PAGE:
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Old 10-04-2013, 06:33 AM   #21
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I've recently discovered cooking rice in the m/wave using Hoot's proportions. No quicker than boiling in a pan but it's one thing less to have your eye on in the kitchen
I've been doing this for years. Love this method
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Old 10-04-2013, 07:03 PM   #22
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So, in the MW, do you bring it to a boil first? Do you let it boil for some number of minutes? Do you think it would work with brown (unpolished) rice?
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Old 10-04-2013, 08:23 PM   #23
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So, in the MW, do you bring it to a boil first? Do you let it boil for some number of minutes? Do you think it would work with brown (unpolished) rice?
I put the rice, salt and liquid in a covered, vented bowl and cook it on high for 7 minutes. Remove from the MW and stir. Put back in the MW and cook for 8 more minutes. Done. If I don't stir it partway, it comes out too hard.

I see no reason why it wouldn't work with brown rice. You would have to experiment to determine how long to cook it; I've never cooked brown rice so I don't know.
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Old 10-04-2013, 09:42 PM   #24
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Originally Posted by GotGarlic View Post
I put the rice, salt and liquid in a covered, vented bowl and cook it on high for 7 minutes. Remove from the MW and stir. Put back in the MW and cook for 8 more minutes. Done. If I don't stir it partway, it comes out too hard.

I see no reason why it wouldn't work with brown rice. You would have to experiment to determine how long to cook it; I've never cooked brown rice so I don't know.
Thanks.

Maybe I'll Google for it. Brown rice usually takes 45-60 minutes. I think I'd like a closer idea before I start experimenting.
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Old 10-04-2013, 09:43 PM   #25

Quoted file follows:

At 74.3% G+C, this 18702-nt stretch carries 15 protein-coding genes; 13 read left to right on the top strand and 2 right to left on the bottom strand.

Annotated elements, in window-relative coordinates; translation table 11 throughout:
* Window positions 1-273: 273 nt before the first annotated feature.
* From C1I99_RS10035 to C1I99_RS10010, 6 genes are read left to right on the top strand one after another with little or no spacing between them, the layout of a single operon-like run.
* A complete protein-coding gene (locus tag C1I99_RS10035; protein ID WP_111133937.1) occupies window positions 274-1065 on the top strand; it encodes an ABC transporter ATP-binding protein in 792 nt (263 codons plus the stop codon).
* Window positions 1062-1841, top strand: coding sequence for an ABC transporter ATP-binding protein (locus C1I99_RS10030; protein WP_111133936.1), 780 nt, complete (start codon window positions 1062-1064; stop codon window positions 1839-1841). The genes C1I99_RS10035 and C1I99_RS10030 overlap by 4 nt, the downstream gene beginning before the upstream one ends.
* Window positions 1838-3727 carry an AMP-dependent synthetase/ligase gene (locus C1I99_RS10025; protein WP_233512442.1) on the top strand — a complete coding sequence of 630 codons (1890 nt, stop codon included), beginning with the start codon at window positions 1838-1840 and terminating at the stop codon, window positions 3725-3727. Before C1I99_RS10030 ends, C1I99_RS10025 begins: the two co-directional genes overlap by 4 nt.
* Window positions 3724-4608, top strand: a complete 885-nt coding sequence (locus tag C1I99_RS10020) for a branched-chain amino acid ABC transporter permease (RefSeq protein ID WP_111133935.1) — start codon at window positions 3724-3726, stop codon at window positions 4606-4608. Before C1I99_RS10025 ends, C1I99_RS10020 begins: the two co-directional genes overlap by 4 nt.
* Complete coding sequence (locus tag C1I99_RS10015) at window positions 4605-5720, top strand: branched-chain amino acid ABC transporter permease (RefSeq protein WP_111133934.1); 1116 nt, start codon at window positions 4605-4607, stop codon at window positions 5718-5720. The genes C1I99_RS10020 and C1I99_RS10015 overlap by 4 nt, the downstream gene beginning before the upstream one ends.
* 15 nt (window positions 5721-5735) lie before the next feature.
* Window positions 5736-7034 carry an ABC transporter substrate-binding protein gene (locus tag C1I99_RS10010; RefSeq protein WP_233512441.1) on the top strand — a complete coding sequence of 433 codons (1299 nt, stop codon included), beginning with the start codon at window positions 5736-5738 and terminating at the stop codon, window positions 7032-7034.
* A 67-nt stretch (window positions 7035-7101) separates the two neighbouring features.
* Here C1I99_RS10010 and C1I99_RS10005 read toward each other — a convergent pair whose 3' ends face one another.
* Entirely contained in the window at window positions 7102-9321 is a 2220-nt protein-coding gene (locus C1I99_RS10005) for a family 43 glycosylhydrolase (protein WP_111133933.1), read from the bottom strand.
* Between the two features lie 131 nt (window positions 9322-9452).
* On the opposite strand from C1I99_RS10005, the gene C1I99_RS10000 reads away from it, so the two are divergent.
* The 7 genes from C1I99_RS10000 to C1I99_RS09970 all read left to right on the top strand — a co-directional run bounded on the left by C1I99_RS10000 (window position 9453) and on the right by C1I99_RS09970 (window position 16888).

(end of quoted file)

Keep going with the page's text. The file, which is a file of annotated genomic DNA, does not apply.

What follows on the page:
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You will need to add more water, TL. Use the same proportions for when you cook it on the stove.
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Old 10-05-2013, 11:43 AM   #26
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I also use the Hoot method and it works. I don't need another one job appliance.
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Old 10-05-2013, 11:49 AM   #27
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I don't think it matters too much to Desmond, the original poster, how y'all cook your rice. He already has a rice cooker and he wants to know how to use it. Like I said previously, you do not need to time the rice in a rice cooker. You just load it up, turn it on, and wait for it to finish, at which time it will most likely emit some kind of noise to indicate the cooking cycle is finished.
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Old 10-05-2013, 11:49 AM   #28
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I also use the Hoot method and it works. I don't need another one job appliance.
+2..
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Old 10-05-2013, 11:49 AM   #29
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I also use the Hoot method and it works. I don't need another one job appliance.
I don't have a rice cooker either. My problem with the Hoot method is I would get distracted doing other things and the rice would often overcook and stick to the pan. Doing it in the microwave is perfect. It just stops cooking when it's done and keeps it hot in there while you finish up other things.
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Old 10-05-2013, 11:51 AM   #30
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I also use the Hoot method and it works. I don't need another one job appliance.
My rice cooker handles 4 different jobs extremely well, and much easier and faster than any human could perform those tasks. If it wasn't a good investment, 99% of Asian households wouldn't have one!
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Old 10-05-2013, 11:57 AM   #31
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My rice cooker handles 4 different jobs extremely well, and much easier and faster than any human could perform those tasks. If it wasn't a good investment, 99% of Asian households wouldn't have one!
99% of Asian households eat rice two to three times per day. I don't think that's true for the typical American household. I've gotten along fine without one for the almost 30 years I've been cooking.
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Old 10-06-2013, 07:58 AM   #32
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My rice cooker handles 4 different jobs extremely well, and much easier and faster than any human could perform those tasks. If it wasn't a good investment, 99% of Asian households wouldn't have one!
Just to play devil's advocate here, my rice cooker also does multiple things in a set it and forget it kind of way. But my pressure cooker does it much, much faster, plus many more things than can my rice cooker.

That being said, the rice cooker is foolproof, and doesn't need to be watched. The pressure cooker demands more of my attention (but not vey much more). both are useful tools. If time is an issue, I'll use the PC to cook the rice. Otherwise, I'll use the RC, both because it's a foolproof operation, and it frees up burners for other parts of the meal.

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